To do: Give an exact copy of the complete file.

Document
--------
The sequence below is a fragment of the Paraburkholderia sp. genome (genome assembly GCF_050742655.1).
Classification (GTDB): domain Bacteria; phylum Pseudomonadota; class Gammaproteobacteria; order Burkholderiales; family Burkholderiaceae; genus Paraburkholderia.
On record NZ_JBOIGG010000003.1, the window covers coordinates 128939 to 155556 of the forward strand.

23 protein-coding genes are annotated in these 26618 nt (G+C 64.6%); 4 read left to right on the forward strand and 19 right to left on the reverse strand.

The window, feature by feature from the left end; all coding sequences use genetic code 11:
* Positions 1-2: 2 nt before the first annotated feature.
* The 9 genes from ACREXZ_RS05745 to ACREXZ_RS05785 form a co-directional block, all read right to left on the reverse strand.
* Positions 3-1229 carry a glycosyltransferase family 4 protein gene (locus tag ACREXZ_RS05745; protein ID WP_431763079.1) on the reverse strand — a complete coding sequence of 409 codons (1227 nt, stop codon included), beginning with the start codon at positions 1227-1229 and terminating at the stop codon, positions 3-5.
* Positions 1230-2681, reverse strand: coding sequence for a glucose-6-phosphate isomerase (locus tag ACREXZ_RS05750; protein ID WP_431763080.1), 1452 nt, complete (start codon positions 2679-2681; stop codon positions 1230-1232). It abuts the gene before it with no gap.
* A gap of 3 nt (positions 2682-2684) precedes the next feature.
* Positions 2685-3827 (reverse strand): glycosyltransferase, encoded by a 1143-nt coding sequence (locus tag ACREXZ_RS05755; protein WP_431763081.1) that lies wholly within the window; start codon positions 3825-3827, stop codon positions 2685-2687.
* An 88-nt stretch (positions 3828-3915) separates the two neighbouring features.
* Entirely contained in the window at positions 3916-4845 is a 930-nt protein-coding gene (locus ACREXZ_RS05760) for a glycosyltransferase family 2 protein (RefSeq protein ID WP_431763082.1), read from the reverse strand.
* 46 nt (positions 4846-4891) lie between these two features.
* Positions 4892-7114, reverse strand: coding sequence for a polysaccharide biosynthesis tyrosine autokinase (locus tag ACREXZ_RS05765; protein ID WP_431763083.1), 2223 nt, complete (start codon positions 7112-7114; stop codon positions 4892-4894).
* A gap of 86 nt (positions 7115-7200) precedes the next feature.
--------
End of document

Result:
The sequence below is a fragment of the Paraburkholderia sp. genome (genome assembly GCF_050742655.1).
Classification (GTDB): domain Bacteria; phylum Pseudomonadota; class Gammaproteobacteria; order Burkholderiales; family Burkholderiaceae; genus Paraburkholderia.
On record NZ_JBOIGG010000003.1, the window covers coordinates 128939 to 155556 of the forward strand.

23 protein-coding genes are annotated in these 26618 nt (G+C 64.6%); 4 read left to right on the forward strand and 19 right to left on the reverse strand.

The window, feature by feature from the left end; all coding sequences use genetic code 11:
* Positions 1-2: 2 nt before the first annotated feature.
* The 9 genes from ACREXZ_RS05745 to ACREXZ_RS05785 form a co-directional block, all read right to left on the reverse strand.
* Positions 3-1229 carry a glycosyltransferase family 4 protein gene (locus tag ACREXZ_RS05745; protein ID WP_431763079.1) on the reverse strand — a complete coding sequence of 409 codons (1227 nt, stop codon included), beginning with the start codon at positions 1227-1229 and terminating at the stop codon, positions 3-5.
* Positions 1230-2681, reverse strand: coding sequence for a glucose-6-phosphate isomerase (locus tag ACREXZ_RS05750; protein ID WP_431763080.1), 1452 nt, complete (start codon positions 2679-2681; stop codon positions 1230-1232). It abuts the gene before it with no gap.
* A gap of 3 nt (positions 2682-2684) precedes the next feature.
* Positions 2685-3827 (reverse strand): glycosyltransferase, encoded by a 1143-nt coding sequence (locus tag ACREXZ_RS05755; protein WP_431763081.1) that lies wholly within the window; start codon positions 3825-3827, stop codon positions 2685-2687.
* An 88-nt stretch (positions 3828-3915) separates the two neighbouring features.
* Entirely contained in the window at positions 3916-4845 is a 930-nt protein-coding gene (locus ACREXZ_RS05760) for a glycosyltransferase family 2 protein (RefSeq protein ID WP_431763082.1), read from the reverse strand.
* 46 nt (positions 4846-4891) lie between these two features.
* Positions 4892-7114, reverse strand: coding sequence for a polysaccharide biosynthesis tyrosine autokinase (locus tag ACREXZ_RS05765; protein ID WP_431763083.1), 2223 nt, complete (start codon positions 7112-7114; stop codon positions 4892-4894).
* A gap of 86 nt (positions 7115-7200) precedes the next feature.